Page:Origin and spread of the Tamils.djvu/79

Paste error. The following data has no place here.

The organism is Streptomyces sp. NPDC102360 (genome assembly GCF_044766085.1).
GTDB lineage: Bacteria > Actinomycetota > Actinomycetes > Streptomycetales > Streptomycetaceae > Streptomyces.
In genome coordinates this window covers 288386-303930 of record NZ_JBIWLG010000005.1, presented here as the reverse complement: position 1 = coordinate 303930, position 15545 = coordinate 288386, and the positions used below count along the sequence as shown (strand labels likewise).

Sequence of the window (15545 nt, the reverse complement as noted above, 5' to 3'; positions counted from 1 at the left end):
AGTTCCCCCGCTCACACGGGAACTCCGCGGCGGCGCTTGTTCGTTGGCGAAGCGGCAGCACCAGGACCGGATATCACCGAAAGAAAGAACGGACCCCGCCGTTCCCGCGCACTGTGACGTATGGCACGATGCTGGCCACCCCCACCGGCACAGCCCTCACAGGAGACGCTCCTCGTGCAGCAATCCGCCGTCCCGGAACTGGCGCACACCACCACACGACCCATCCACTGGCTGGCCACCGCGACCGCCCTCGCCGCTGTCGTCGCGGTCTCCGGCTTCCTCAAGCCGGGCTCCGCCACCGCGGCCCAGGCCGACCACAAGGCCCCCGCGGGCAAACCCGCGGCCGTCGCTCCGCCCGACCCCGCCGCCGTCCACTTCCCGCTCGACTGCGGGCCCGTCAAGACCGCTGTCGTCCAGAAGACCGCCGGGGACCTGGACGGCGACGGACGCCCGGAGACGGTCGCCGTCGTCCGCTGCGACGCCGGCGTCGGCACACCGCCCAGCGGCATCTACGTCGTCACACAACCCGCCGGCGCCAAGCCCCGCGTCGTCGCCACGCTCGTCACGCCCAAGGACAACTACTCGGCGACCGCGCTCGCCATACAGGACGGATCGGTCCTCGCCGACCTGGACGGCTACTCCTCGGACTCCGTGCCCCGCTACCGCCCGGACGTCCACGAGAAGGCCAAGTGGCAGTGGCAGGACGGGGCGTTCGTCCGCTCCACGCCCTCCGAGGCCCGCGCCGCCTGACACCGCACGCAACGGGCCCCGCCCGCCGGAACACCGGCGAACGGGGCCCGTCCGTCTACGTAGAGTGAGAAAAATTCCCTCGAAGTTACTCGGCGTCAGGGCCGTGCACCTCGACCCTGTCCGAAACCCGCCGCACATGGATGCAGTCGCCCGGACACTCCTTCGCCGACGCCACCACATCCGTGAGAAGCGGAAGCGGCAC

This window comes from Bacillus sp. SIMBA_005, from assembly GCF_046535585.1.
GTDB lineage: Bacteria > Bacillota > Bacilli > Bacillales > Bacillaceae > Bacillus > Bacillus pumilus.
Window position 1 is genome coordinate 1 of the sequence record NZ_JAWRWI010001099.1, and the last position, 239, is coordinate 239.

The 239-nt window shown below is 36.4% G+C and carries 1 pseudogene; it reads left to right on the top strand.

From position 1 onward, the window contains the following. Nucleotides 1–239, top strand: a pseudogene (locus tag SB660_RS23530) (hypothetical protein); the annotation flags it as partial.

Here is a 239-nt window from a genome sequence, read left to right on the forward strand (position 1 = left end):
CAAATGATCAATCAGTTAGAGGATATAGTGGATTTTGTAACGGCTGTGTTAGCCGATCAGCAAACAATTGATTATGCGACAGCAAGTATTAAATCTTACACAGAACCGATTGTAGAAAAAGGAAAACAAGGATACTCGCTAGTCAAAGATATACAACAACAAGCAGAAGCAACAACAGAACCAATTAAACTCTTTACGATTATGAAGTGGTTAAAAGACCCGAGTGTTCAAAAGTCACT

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68 ORIGIN AND SPREAD OF THE TAMILS same statement is made in the Mahabharata ; and in the two lists of degraded Ksatriyas therein given, the Drāvidas are the only South Indian tribe mentioned. It must be concluded, therefore, that the term is generally used, seeing that the more specific names of Pāņdyas, Colas, etc., had become well known in Northern India by that time. Doubtless, it is in the same sense that Satyavrata, the Indian Noah, is called in the Bhagavata. Purana 'the lord of Dravida' (Muir's Sanskrit Texls, Vol. I) 23. See Dikshitar V.R.R., on "What is Tamil Culture" --New Review, Calcutta, June 1937, pp. 513-26. ' 24. Early Tamil Literature speaks of Kuriñji makkal, Neydal makkal, Pālai makkal, Marudam makkal. 25. Mr. R. Bruce Foote joined the Geological Survey of India in 1858 and spent the greater part of his service of 33 years in elucidating the Geology and Palaeontology of South India. He discovered some implements of the Palaeolithic Age near Madras in 1863 and became the pioneer of this branch of research in India. Thus he says of his own first discovery: 'In the early sixties of last century every one interested in the origin of mankind had been greatly stirred by the thorough confirmation by the great English geologists, Joseph Prestwich, John Evans, and Hugh Falconer, of Boucher de Pertbes' discovery in the drift beds of the Somme river valley of cbipped fint implements, the earliest human artifacts then knowo. The news of this remarkable revelation had turned my thoughts to the necessity of looking out for possible similar traces of early buman art in South India where my work then lay. It was therefore a matter of pure satisfaction, rather than great surprise, whep, on the 30th May 1863, I came